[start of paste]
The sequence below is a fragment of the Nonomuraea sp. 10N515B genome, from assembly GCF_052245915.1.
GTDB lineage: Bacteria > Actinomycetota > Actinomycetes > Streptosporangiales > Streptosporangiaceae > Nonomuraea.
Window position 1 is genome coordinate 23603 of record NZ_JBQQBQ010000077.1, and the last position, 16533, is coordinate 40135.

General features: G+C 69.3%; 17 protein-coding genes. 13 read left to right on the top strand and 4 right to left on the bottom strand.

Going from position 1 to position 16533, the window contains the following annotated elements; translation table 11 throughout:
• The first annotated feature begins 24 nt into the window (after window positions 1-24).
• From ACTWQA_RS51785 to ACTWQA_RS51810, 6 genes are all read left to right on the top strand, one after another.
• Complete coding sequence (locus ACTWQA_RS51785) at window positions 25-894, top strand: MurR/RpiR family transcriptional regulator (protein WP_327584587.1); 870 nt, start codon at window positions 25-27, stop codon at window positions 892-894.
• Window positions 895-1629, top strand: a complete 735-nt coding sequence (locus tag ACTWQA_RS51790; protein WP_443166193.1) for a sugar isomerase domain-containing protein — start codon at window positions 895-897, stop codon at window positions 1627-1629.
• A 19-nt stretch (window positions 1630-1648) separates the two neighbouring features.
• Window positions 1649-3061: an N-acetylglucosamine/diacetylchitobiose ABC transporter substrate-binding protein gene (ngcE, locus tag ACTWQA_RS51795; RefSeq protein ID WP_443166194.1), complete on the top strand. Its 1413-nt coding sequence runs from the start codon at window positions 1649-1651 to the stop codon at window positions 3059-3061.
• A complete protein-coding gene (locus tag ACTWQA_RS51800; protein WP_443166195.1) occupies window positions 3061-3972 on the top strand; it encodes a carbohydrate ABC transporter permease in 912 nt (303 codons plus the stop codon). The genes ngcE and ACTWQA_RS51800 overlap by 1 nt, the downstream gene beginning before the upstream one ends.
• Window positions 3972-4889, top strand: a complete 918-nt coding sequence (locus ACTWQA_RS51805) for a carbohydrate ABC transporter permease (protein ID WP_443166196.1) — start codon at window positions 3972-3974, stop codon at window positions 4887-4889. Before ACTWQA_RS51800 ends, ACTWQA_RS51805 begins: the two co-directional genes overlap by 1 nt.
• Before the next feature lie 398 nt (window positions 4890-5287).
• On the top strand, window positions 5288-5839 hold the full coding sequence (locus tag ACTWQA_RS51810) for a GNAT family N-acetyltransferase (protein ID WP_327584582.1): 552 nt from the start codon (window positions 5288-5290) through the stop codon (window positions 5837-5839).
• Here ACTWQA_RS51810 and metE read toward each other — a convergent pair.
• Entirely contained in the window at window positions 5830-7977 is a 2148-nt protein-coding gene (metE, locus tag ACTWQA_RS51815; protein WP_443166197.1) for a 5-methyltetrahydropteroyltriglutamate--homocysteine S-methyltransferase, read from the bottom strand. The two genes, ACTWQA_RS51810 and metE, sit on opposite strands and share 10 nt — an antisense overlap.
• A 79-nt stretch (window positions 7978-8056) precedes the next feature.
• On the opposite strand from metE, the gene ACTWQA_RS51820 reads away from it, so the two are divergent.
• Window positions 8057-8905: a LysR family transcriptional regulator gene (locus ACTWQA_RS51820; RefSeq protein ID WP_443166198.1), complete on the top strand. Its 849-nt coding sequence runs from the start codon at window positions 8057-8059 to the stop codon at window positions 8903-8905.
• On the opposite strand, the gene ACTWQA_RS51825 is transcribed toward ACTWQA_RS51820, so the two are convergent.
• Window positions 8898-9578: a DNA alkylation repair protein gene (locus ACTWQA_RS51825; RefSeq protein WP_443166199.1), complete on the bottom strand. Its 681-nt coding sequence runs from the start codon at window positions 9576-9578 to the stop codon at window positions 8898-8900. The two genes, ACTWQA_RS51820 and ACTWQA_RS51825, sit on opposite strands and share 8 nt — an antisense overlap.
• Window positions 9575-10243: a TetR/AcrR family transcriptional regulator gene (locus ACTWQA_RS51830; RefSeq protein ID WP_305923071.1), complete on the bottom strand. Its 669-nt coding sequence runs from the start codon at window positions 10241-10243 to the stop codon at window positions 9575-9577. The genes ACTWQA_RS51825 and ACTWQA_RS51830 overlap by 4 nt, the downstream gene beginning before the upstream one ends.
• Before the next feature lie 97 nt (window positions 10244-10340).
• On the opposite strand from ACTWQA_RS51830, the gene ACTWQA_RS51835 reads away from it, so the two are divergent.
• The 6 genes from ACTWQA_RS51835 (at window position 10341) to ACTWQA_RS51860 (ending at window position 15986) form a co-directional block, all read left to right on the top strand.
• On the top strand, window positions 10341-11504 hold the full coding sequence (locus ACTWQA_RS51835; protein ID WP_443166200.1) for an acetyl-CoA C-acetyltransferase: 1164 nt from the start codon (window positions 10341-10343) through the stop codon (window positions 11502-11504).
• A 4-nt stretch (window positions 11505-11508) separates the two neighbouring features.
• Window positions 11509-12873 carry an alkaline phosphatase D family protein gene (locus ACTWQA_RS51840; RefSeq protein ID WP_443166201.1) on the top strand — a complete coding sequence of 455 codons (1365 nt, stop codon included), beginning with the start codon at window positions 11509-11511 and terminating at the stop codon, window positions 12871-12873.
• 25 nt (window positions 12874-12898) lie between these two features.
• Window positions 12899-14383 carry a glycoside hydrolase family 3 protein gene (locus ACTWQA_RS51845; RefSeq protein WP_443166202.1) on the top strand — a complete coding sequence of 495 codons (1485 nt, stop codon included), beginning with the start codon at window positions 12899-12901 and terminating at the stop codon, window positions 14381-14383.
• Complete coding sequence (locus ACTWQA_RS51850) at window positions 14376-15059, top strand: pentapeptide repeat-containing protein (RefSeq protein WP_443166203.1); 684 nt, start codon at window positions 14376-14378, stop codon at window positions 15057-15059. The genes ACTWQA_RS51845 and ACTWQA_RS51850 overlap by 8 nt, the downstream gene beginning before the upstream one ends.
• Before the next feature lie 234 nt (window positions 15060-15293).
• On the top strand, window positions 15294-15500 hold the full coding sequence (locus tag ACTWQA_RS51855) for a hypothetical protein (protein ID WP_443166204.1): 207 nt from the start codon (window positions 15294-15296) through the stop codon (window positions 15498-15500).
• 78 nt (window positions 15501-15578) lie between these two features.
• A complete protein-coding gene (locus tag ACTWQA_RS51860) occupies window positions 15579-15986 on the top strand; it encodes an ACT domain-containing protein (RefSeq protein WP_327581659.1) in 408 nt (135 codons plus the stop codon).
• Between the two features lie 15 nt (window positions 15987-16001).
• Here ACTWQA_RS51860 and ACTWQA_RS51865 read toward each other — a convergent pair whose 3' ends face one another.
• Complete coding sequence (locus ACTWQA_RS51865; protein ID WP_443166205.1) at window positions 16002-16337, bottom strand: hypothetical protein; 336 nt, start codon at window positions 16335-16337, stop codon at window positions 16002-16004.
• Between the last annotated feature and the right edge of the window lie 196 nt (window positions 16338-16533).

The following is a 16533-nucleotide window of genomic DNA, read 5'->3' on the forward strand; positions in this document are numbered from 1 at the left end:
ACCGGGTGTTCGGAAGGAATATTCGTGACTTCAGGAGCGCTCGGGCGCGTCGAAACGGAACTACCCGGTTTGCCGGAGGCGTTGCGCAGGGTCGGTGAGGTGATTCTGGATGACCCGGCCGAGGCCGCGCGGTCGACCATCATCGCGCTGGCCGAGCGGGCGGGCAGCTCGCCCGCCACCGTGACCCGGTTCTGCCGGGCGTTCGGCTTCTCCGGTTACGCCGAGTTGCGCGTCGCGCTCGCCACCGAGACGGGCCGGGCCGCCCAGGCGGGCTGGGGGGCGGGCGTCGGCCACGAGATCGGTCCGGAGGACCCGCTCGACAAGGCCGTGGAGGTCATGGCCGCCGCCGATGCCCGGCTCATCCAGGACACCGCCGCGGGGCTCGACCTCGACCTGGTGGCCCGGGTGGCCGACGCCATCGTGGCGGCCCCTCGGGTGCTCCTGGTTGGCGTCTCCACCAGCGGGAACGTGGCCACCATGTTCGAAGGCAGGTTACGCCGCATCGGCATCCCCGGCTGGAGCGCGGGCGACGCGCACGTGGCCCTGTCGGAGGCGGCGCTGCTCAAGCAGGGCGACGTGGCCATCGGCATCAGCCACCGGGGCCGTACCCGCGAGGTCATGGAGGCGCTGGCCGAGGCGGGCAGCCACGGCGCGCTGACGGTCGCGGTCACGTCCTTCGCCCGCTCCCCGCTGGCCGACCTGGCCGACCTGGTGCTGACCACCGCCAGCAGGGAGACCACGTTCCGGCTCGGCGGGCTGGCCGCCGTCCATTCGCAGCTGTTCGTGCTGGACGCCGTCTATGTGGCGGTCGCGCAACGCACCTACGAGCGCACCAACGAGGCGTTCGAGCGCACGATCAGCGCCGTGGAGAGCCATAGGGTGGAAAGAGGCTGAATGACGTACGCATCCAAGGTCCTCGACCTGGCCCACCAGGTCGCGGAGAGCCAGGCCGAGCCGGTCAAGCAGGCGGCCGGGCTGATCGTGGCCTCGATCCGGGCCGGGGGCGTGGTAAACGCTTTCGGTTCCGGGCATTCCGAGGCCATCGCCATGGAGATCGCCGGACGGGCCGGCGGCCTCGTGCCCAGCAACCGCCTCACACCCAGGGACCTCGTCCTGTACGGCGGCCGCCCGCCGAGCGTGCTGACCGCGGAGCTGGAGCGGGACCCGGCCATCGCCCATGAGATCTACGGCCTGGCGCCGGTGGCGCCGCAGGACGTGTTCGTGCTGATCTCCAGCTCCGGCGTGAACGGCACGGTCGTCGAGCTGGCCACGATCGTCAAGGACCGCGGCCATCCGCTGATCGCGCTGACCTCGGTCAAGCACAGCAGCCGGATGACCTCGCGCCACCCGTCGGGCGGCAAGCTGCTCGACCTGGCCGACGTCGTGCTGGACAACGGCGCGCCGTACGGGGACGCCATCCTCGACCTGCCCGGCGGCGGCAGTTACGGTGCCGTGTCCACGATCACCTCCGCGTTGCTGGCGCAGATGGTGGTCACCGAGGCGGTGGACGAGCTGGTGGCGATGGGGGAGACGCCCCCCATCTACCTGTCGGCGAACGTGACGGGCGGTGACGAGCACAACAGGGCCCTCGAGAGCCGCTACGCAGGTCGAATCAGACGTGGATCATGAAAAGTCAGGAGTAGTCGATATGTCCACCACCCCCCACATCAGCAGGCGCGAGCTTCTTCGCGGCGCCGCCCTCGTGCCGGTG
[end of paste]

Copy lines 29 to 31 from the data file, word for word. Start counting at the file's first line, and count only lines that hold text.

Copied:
• Window positions 11509-12873 carry an alkaline phosphatase D family protein gene (locus ACTWQA_RS51840; RefSeq protein ID WP_443166201.1) on the top strand — a complete coding sequence of 455 codons (1365 nt, stop codon included), beginning with the start codon at window positions 11509-11511 and terminating at the stop codon, window positions 12871-12873.
• 25 nt (window positions 12874-12898) lie between these two features.
• Window positions 12899-14383 carry a glycoside hydrolase family 3 protein gene (locus ACTWQA_RS51845; RefSeq protein WP_443166202.1) on the top strand — a complete coding sequence of 495 codons (1485 nt, stop codon included), beginning with the start codon at window positions 12899-12901 and terminating at the stop codon, window positions 14381-14383.